health effects of BPA
Image by Darko Djurin @Pixabay 

Bisphenol A (BPA) is an industrial chemical found in most consumer plastics and coatings that is linked to severe health risks. It is used to help manufacture plastic bottles, and to coat water pipes and beverage cans. The widespread exposure to BPA in everyday items makes it difficult for people to avoid. Previous studies conducted in the US have reported that BPA can be found in more than 90% of urine samples. An understanding of the health effects of BPA exposure is therefore important.

Animal and epidemiological studies revealed BPA toxicity. The negative health effects of BPA exposure include

  • increased risk of obesity,
  • heart disease,
  • diabetes,
  • liver disease,
  • cancer,
  • and other metabolic disorders.

However, the association between BPA exposure and death is still unknown.

A recent study assessed how bisphenol A exposure is associated with death. The researchers analyzed 3,883 adults (aged 20 years and older) from a 2003 to 2008 United States national health survey. The participants were cross-referenced and linked to a centralized mortality database through 2015.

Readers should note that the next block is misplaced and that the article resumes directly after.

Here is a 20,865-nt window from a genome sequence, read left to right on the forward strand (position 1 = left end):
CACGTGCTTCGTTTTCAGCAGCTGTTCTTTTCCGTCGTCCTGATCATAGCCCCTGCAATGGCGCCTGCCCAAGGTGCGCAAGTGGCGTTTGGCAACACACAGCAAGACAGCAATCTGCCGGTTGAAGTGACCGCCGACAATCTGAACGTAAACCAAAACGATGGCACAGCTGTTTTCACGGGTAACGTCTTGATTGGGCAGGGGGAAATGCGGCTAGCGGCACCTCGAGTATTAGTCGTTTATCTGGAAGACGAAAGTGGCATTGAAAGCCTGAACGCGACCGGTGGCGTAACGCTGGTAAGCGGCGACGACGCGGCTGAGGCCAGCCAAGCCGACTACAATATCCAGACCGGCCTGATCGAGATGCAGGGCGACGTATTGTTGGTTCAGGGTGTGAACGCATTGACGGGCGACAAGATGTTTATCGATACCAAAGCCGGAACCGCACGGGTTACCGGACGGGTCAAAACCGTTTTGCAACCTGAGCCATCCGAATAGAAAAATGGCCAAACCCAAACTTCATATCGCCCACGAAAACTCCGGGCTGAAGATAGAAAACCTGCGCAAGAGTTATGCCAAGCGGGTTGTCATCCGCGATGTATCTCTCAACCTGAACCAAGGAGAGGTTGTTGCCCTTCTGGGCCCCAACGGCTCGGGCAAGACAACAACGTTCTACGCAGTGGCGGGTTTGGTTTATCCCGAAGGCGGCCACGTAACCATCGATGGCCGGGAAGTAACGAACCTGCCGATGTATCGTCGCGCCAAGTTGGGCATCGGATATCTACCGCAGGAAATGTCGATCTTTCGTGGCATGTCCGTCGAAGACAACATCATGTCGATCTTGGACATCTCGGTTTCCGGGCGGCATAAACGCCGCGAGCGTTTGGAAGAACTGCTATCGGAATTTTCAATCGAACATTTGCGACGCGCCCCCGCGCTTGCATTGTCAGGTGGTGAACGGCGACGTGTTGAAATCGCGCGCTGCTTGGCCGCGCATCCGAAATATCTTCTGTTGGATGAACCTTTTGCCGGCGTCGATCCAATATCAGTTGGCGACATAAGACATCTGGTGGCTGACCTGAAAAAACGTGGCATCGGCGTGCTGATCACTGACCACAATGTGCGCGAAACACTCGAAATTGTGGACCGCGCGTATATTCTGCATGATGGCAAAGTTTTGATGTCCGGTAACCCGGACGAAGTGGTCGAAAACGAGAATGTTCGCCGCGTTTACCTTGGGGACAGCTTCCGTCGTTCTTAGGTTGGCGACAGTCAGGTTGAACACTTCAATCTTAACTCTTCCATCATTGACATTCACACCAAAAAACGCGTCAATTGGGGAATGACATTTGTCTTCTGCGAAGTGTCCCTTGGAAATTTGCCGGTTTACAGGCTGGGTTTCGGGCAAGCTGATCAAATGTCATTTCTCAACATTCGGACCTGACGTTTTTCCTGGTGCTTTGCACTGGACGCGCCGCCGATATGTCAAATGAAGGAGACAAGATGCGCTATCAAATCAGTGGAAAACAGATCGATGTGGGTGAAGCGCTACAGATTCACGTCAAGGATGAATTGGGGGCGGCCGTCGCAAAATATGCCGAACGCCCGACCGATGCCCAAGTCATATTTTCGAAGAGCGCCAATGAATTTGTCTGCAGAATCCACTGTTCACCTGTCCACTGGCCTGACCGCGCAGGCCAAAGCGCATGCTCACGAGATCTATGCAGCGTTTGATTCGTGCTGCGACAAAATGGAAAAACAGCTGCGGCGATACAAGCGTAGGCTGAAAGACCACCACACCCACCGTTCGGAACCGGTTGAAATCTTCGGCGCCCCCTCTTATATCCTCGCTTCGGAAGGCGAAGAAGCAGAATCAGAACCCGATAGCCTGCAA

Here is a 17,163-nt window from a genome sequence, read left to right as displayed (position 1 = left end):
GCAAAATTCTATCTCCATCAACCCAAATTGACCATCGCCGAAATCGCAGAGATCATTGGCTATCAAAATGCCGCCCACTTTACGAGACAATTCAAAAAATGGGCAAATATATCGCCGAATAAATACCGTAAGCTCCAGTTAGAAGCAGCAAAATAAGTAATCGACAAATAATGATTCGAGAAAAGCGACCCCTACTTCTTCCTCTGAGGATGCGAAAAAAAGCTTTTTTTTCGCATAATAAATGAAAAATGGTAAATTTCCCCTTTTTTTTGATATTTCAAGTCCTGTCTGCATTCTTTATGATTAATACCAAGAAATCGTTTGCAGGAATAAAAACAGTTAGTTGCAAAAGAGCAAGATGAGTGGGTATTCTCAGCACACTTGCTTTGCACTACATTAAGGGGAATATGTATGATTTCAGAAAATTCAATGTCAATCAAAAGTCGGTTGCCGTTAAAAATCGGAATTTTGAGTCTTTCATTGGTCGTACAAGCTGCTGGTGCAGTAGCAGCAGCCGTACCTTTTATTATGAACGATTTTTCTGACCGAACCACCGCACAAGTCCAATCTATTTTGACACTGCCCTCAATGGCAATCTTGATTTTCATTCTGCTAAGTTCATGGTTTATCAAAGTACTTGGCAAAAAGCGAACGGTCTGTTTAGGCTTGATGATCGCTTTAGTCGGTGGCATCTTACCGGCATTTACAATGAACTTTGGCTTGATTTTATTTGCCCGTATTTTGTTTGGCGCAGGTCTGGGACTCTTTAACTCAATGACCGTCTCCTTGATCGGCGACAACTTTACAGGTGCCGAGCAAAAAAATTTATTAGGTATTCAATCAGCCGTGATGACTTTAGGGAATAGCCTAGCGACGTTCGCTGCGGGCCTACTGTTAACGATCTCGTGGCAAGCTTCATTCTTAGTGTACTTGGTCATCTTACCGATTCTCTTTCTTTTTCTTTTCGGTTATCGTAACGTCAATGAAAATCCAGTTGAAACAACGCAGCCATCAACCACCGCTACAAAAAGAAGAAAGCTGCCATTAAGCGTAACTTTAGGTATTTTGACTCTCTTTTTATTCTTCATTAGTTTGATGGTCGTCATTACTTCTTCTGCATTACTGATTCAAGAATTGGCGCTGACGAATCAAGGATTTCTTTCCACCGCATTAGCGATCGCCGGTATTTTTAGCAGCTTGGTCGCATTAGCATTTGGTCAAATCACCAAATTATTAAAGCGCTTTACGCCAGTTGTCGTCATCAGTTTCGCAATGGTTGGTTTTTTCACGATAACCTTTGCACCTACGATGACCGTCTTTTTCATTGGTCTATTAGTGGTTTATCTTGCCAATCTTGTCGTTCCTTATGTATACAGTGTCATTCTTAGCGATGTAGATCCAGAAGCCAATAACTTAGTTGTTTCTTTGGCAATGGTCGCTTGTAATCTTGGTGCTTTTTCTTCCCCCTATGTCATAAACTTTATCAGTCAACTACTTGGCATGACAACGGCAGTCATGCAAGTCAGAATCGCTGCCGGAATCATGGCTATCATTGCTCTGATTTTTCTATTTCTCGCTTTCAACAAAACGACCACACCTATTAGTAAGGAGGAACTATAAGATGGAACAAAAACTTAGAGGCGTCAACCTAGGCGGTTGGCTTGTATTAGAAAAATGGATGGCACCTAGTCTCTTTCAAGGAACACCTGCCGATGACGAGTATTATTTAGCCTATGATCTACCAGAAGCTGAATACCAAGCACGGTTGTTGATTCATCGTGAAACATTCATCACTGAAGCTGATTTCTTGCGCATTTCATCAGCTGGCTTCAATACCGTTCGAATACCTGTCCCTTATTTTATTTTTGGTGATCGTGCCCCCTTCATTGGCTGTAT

Urine samples collected and reported in the national health survey were used to measure BPA exposure. Mortality data included death from heart disease and cancer. The study found that higher urinary BPA levels were associated with a higher risk of death. However, the association between BPA and heart disease is unclear, while there is no association between BPA and cancer death.

This was the first study to look into the relationship between bisphenol A exposure and death. The use of a national survey allowed for a large study population to investigate the effects of BPA on health. However, the researchers expressed that individual urine samples can vary and that the possibility remains for some errors in reporting.

Bisphenol A is found in everyday items. Higher BPA exposure is strongly related to an increased risk of death, but it does not appear to be related to heart disease and cancer.


  1. Bao W, Liu B, Rong S, Dai SY, Trasande L, Lehmler H. Association between bisphenol A exposure and risk of all-cause and cause-specific mortality in US adults. JAMA Netw Open. 2020;3(8):e2011620. doi:10.1001/jamanetworkopen.2020.11620

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